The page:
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CBS/NYT/Quinnipiac Swing State Polls & Party ID

By Sean Trende - August 1, 2012

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Moreover, party ID is sensitive to question ordering. CBS/NYT/Quinnipiac asks about party ID after a battery of questions, including ones about the state of the economy; whether Obama and Mitt Romney care about the needs of people; who would do a better job on health care; and so forth. The exit polls ask the party ID question much earlier in the process, immediately after the “how did you vote” questions (which are upfront). All of this has an effect on how people think of themselves. In particular, the health care and “cares about you” questions can prime respondents to think of themselves as Democrats.

Moreover, while the sample plausibly over-samples Democrats, it doesn't seem to be overly liberal. This is something that is more consistent over time and that is less susceptible to question wording and ordering. The following chart shows the percentage of self-identified conservatives, liberals, and moderates in each state in the 2008 and 2010 exit polls as well as the recent CBS/NYT/Quinnipiac polls:

As you can see, here the results are actually closer to the 2010 electorate, with the exception of Ohio. This suggests that the ideological orientation of the surveys isn’t particularly skewed (we’ve seen other polling suggesting that somewhat more people self-identify as conservative), but that Romney is doing unusually poorly among self-identified moderates. In addition, Obama’s approval rating in the polls is broadly consistent with his national approval ratings -- around 48 percent in each state. (I’d also note that I’m unimpressed with critiques about the McCain/Obama responses: More people tend to recollect voting for the winner than actually did.)

Overall, my recommendation is simply not to pay much attention to non-demographic sample issues.  Instead, I’m drawn to two competing explanations here. First, random sampling error can create outliers, and it is possible that one of these results is just an outlier (in fact, it is possible that all three are outliers, just very unlikely).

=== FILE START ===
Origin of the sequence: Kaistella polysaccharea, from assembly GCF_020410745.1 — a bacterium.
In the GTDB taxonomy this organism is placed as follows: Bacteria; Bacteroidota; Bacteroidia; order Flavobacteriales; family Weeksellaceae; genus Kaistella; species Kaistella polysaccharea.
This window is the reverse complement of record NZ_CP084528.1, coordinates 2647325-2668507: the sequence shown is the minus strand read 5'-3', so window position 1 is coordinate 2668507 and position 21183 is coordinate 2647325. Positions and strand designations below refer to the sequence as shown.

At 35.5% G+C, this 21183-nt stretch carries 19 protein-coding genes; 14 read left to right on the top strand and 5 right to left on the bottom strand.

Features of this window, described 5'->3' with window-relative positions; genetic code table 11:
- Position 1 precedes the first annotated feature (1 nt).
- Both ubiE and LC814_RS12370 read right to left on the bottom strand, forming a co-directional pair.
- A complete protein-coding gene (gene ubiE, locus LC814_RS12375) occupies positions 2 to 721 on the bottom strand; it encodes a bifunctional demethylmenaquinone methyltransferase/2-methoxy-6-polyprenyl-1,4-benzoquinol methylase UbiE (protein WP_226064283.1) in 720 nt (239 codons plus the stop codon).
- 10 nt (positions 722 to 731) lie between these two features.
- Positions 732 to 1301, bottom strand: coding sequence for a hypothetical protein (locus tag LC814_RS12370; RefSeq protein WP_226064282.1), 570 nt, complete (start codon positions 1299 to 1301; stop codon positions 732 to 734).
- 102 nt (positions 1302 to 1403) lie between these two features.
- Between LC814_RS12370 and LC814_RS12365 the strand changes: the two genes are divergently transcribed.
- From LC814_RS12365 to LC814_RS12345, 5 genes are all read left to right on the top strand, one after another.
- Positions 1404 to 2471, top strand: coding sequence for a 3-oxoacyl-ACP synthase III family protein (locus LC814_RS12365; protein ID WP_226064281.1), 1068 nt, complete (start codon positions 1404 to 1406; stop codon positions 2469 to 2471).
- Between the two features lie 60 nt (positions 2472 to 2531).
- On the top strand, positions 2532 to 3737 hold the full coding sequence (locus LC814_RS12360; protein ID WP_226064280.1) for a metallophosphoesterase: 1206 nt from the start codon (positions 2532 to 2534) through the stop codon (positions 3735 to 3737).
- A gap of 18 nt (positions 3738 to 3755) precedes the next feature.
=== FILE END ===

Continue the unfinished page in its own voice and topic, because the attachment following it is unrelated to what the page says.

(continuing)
Second, survey design, especially the choice of a likely-voter screen -- and choices in how hard to “push” undecided voters toward giving an answer -- can create quite different results in polls. Remember, these are the first polls where Quinnipiac pushed undecideds and screened for likely voters, so they are the first polls where we’ve seen any “house effect” that might be present in its likely-voter screen, or that was present in its decision not to push undecideds.  It's also the first time Quinnipiac partnered with CBS/NYT, and its methodology may have shifted a bit from earlier iterations.

In all three states polled, the RCP Averages (Florida, Ohio, Pennsylvania) include at least one poll of likely voters from a nonpartisan source that is roughly consistent with the CBS/NYT/Quinnipiac result. They also include polls that are not consistent with the CBS/NYT/Quinnipiac result. Overall it looks like CBS/NYT/Quinnipiac’s system places it on the more pro-Democratic side of the “house effect scale,” but not outrageously so.

Either that, or it is a harbinger of polls to come. 

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Sean Trende is senior elections analyst for RealClearPolitics. He is a co-author of the 2014 Almanac of American Politics and author of The Lost Majority. He can be reached at strende@realclearpolitics.com. Follow him on Twitter @SeanTrende.

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